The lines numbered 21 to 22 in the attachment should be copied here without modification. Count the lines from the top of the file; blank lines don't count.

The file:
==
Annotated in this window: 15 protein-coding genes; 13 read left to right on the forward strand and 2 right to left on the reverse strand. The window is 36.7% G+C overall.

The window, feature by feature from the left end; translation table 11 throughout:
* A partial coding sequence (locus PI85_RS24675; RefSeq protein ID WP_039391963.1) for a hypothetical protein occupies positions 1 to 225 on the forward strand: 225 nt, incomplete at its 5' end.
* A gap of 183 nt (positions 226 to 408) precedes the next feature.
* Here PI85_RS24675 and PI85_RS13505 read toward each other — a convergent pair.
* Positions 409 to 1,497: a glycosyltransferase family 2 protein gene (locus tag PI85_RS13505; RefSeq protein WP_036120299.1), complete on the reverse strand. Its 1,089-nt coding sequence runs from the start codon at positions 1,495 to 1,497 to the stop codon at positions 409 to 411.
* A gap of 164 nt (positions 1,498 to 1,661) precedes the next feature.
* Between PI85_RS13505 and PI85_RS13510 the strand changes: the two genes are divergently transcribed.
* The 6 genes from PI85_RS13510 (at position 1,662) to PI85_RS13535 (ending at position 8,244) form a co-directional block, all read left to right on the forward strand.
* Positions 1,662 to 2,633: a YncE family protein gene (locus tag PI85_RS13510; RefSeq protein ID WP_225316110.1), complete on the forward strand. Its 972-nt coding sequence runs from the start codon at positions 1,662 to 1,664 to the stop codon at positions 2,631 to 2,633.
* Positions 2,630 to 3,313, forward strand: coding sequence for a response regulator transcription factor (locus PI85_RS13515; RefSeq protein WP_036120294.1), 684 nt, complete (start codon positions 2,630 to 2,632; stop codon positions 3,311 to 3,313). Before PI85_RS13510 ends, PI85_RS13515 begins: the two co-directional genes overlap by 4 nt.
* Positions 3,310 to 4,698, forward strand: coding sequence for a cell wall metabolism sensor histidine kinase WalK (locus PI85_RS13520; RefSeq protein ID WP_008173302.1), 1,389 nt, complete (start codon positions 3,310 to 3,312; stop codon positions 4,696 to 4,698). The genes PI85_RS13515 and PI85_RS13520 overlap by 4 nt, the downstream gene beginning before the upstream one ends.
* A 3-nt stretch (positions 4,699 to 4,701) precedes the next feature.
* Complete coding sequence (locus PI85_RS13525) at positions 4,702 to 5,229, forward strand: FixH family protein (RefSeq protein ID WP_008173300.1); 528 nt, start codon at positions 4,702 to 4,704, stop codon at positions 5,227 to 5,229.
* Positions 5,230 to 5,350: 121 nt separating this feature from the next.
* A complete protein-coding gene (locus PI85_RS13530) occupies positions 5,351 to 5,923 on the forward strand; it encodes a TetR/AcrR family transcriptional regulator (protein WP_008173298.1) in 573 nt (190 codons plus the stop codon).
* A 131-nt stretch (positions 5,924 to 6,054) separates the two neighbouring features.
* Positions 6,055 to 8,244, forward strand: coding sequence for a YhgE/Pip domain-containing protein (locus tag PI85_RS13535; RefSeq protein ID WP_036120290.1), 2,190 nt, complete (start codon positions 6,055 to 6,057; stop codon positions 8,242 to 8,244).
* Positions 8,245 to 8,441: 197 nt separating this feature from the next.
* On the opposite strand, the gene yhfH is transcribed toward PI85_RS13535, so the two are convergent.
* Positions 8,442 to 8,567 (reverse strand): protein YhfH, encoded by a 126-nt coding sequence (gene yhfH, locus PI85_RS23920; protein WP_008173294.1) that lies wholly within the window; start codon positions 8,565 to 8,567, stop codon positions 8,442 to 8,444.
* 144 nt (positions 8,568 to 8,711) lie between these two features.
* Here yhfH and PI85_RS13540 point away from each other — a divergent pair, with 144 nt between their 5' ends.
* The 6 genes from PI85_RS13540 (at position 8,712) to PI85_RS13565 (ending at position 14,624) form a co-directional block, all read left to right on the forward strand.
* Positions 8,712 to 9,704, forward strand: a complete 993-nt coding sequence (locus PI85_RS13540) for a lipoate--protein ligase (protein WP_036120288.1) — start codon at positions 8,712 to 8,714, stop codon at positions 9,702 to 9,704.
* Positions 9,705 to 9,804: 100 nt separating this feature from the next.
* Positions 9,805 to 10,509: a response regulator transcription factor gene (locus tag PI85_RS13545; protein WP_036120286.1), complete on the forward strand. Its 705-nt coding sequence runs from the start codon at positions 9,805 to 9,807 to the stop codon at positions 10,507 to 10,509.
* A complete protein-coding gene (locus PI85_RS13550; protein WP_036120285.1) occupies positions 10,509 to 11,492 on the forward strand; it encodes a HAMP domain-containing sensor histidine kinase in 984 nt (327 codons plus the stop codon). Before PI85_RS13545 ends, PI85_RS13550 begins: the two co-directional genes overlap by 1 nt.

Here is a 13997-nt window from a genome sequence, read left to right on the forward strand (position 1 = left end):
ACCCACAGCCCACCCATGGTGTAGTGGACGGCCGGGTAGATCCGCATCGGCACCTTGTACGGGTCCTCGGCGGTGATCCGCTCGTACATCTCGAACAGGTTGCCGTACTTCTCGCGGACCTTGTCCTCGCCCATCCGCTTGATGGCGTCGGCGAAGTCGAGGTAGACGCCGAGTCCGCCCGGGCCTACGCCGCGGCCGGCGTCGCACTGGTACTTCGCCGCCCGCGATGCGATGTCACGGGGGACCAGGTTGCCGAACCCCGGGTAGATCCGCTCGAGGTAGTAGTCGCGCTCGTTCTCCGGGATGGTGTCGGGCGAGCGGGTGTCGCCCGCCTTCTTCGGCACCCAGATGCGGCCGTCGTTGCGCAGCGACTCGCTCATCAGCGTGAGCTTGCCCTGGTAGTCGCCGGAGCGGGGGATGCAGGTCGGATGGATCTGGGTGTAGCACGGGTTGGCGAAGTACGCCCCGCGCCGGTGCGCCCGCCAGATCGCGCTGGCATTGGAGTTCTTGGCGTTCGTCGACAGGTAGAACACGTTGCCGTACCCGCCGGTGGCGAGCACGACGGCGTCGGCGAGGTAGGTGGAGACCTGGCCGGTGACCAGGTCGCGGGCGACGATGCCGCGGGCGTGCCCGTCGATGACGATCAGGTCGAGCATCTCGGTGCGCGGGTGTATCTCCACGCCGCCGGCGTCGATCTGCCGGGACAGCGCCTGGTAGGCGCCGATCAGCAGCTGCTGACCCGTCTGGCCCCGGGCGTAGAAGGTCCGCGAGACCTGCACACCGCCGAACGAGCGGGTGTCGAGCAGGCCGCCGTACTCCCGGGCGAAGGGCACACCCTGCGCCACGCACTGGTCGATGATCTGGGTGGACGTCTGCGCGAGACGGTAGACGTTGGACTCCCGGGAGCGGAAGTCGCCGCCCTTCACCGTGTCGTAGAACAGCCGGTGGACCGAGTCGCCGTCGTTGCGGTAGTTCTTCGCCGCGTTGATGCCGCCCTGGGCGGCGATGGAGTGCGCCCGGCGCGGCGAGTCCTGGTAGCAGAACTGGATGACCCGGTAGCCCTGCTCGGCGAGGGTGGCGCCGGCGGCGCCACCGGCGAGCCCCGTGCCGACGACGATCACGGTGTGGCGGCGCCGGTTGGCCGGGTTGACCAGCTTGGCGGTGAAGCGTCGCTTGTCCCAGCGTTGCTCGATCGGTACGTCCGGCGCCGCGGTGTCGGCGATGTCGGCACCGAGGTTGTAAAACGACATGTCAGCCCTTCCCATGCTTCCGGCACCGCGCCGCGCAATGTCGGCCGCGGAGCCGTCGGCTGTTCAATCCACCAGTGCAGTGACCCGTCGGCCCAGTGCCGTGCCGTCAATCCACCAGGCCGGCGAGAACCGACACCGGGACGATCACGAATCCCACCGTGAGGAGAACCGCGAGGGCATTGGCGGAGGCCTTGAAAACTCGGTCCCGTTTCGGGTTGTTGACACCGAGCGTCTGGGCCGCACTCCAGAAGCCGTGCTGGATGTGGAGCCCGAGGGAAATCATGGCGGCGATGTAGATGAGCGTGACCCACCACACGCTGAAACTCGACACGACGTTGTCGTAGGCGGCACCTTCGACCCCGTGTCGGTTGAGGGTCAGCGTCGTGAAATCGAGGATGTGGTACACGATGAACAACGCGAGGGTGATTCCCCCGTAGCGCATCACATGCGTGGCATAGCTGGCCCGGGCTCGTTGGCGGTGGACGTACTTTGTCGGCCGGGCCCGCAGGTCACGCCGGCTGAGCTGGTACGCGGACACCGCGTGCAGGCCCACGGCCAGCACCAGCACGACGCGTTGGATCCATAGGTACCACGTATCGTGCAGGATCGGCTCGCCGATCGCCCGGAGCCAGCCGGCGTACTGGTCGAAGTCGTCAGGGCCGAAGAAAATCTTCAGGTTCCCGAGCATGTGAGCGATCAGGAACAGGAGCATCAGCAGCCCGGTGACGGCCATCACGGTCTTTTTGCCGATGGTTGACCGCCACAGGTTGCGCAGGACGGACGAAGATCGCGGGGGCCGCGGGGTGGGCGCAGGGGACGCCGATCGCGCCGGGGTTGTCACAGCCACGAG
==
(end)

* Positions 8,442 to 8,567 (reverse strand): protein YhfH, encoded by a 126-nt coding sequence (gene yhfH, locus PI85_RS23920; protein WP_008173294.1) that lies wholly within the window; start codon positions 8,565 to 8,567, stop codon positions 8,442 to 8,444.
* 144 nt (positions 8,568 to 8,711) lie between these two features.